|Indecent exposure||Like open or gross lewdness, a first offense of indecent exposure is a gross misdemeanor carrying up to 364 days in jail and/or $2,000 plus sex offender registration. You may be able to get probation instead of prison.8|
|Carrying concealed weapons without a permit||This is a category C felony carrying up to 5 years in prison and up to $10,000 in fines. For a first-time offense, the D.A. may agree to probation.9|
|Disorderly conduct||This is a catch-all misdemeanor carrying up to 6 months in jail and/or $1,000. The D.A. may agree to dismiss the case in exchange for a fine.10|
3. How do I fight the charges?
There are various possible defenses to Las Vegas nightclub-related criminal charges. Depending on the case, you can argue that:
- You were acting in self-defense, and you were not the initial aggressor.
- The police entrapped you, which means they pressured you into committing a crime that you were not predisposed to.
- The incident was an accident, and you had no criminal intent.
- You did not know the drugs were there, and perhaps someone else planted them on you.
- The accuser consented to your sexual advances.
- The evidence is unreliable, such as grainy surveillance video or testimony by intoxicated patrons.
Another potential defense is that the police committed misconduct in violation of the U.S. Constitution’s protections against unreasonable searches and searches and government intrusions into your privacy.
In these cases, we can ask the judge to suppress (disregard) any evidence that the police unlawfully discovered through an illegal search or coerced confession. This may force the D.A. to drop the whole case for lack of proof.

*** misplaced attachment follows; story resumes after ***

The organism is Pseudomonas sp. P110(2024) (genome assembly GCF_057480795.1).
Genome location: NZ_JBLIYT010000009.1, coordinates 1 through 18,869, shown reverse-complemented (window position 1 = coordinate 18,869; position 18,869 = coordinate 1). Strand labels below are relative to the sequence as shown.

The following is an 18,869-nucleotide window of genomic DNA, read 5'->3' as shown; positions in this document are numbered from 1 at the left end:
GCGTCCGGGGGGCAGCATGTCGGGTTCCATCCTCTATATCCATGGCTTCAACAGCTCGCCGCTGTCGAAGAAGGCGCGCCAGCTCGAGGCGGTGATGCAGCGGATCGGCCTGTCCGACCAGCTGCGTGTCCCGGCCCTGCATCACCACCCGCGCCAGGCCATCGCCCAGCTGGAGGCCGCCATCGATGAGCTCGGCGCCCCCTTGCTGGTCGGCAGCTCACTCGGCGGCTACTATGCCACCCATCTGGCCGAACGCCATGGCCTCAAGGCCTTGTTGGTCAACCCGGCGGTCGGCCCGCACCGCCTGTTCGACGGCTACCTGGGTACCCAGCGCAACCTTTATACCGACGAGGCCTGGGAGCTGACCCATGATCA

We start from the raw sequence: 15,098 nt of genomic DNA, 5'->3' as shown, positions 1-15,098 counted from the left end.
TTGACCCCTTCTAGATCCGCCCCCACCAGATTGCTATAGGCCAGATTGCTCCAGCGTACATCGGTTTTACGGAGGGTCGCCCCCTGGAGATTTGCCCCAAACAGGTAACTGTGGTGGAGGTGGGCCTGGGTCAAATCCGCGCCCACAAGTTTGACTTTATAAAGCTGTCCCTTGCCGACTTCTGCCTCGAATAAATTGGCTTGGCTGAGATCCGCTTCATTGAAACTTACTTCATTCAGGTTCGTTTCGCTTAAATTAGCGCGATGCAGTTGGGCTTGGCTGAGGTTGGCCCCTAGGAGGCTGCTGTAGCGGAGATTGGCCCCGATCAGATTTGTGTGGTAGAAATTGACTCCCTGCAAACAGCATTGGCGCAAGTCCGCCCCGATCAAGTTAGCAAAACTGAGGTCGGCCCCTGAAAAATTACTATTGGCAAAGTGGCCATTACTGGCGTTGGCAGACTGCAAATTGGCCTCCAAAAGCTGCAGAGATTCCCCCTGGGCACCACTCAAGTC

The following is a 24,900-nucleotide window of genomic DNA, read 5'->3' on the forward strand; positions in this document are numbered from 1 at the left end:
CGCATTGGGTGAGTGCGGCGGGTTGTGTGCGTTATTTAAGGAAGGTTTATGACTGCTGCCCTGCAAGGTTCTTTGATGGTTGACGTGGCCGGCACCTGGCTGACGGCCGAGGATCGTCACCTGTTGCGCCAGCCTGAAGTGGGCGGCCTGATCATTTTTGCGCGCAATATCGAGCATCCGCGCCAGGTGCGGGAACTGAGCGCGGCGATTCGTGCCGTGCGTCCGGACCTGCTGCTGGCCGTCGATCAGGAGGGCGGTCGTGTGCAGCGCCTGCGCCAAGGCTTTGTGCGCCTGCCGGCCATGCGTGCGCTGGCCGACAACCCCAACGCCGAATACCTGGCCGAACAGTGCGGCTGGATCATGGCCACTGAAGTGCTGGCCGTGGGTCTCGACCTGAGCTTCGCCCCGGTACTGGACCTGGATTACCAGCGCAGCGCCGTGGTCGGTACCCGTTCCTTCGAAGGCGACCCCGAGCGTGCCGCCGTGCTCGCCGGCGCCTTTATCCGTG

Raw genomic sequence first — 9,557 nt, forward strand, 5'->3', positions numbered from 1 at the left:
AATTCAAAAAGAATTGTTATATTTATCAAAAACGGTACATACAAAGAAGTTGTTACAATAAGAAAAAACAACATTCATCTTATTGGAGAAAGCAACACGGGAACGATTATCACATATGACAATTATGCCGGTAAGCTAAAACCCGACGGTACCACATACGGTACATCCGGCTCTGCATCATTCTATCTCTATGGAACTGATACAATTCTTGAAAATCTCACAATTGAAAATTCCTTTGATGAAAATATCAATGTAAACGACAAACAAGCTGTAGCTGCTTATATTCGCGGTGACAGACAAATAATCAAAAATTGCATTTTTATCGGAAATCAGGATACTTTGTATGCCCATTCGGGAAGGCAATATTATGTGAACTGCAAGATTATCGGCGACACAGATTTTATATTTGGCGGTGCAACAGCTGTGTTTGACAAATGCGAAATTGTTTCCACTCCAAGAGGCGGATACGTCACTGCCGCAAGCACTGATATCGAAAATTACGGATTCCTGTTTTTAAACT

4. Do I need an attorney?
If you are facing criminal charges stemming from a Las Vegas nightclub arrest, you would benefit from a Nevada criminal defense attorney for three reasons:
- Once you hire local counsel, you usually never have to come back to Las Vegas for court.
- Prosecutors are much more likely to offer good plea deals to you if you have private counsel fighting for you.
- Having an experienced attorney with access to the best investigators and expert witnesses maximizes the odds of getting a full dismissal or acquittal at trial.
Furthermore, our Las Vegas criminal defense lawyers will do everything to manage your case so that it gets resolved as quickly and discreetly as possible.
See our related articles on:
- Many Las Vegas casinos have nightclubs on the premises that feature DJs and dancing until the early morning hours. Nightclubs typically serve alcohol and present exotic dancers, so only patrons ages 21 and older are allowed beyond the velvet ropes. A few notable Las Vegas clubs include:
Blue Martini (Town Square)
Cheri Rooftop (Paris)
Drai’s (The Cromwell)
Drop Bar (Green Valley Ranch)
Heart Bar (Planet Hollywood)
Foundation Room (Mandalay Bay)
Gilley’s (Treasure Island)
Marquee (The Cosmopolitan)
Vanity (Hard Rock Hotel)
VooDoo Lounge (Rio)
Zouk (Resorts World)
- NRS 453.336.
- NRS 453.321. NRS 453.3385.
- NRS 200.481. See also Barone v. State (1993) (defendant shot a nightclub bounder).
- NRS 200.366.
- NRS 201.354. See also Gordon v. Eighth Judicial District Court (Nev. 1996) 913 P.2d 240.
- NRS 201.210.
- NRS 201.220.
- NRS 202.350.
- NRS 202.030.